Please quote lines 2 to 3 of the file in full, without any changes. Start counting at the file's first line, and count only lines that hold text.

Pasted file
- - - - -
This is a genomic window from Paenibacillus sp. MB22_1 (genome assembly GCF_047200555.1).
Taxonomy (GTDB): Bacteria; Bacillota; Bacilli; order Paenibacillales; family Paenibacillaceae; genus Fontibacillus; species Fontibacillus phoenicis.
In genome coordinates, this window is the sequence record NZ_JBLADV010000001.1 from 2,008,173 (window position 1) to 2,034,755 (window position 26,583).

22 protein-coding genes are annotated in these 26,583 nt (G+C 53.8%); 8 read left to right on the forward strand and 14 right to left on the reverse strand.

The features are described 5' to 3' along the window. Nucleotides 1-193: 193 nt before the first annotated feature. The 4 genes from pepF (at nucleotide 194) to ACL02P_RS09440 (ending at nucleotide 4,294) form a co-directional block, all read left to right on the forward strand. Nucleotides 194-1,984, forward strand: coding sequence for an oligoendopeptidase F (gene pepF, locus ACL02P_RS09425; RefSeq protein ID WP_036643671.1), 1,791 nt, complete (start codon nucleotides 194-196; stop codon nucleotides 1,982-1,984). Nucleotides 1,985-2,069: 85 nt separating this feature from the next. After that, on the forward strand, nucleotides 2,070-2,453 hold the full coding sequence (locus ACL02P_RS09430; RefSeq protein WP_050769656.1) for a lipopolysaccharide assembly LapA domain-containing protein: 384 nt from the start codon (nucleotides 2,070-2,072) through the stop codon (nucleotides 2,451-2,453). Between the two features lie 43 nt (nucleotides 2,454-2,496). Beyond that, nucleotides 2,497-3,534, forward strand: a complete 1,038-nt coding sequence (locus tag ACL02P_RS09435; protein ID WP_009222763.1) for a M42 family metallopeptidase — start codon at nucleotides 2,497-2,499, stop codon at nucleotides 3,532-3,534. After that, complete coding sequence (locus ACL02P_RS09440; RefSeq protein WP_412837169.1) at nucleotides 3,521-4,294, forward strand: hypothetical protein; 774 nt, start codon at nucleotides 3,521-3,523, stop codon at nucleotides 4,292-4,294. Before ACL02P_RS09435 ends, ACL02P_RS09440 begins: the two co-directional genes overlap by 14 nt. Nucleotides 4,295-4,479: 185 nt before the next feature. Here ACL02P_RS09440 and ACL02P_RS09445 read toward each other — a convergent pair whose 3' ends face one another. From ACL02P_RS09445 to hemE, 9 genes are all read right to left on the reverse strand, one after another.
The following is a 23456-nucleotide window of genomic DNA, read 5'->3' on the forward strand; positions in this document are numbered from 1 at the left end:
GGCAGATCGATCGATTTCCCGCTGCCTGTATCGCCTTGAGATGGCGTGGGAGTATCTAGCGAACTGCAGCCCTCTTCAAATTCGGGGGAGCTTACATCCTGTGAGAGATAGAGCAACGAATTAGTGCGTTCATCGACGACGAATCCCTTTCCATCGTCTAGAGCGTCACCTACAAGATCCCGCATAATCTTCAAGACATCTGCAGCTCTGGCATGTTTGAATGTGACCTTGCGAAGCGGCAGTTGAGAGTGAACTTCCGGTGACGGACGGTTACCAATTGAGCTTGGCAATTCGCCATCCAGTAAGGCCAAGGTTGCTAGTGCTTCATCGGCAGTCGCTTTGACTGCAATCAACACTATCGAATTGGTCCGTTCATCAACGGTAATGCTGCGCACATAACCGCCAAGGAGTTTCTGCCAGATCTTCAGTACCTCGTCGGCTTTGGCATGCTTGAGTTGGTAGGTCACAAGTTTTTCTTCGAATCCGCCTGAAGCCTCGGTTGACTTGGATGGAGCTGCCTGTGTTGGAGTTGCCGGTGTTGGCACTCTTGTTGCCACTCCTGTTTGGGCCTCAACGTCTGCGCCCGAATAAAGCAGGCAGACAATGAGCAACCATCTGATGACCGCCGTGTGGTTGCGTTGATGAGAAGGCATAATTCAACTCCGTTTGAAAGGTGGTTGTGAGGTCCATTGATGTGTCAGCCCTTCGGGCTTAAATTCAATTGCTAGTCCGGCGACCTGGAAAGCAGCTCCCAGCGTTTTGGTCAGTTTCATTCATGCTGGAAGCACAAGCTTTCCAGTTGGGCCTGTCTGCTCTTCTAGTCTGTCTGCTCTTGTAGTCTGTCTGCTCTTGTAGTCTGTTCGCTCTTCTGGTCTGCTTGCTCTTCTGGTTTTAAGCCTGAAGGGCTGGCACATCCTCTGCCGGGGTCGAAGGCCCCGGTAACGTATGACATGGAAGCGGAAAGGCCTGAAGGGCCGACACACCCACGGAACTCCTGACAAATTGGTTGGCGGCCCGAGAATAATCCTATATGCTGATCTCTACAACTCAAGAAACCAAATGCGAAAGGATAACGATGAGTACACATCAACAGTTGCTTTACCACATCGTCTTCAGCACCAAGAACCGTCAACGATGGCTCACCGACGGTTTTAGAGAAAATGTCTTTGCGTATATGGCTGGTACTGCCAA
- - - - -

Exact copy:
Taxonomy (GTDB): Bacteria; Bacillota; Bacilli; order Paenibacillales; family Paenibacillaceae; genus Fontibacillus; species Fontibacillus phoenicis.
In genome coordinates, this window is the sequence record NZ_JBLADV010000001.1 from 2,008,173 (window position 1) to 2,034,755 (window position 26,583).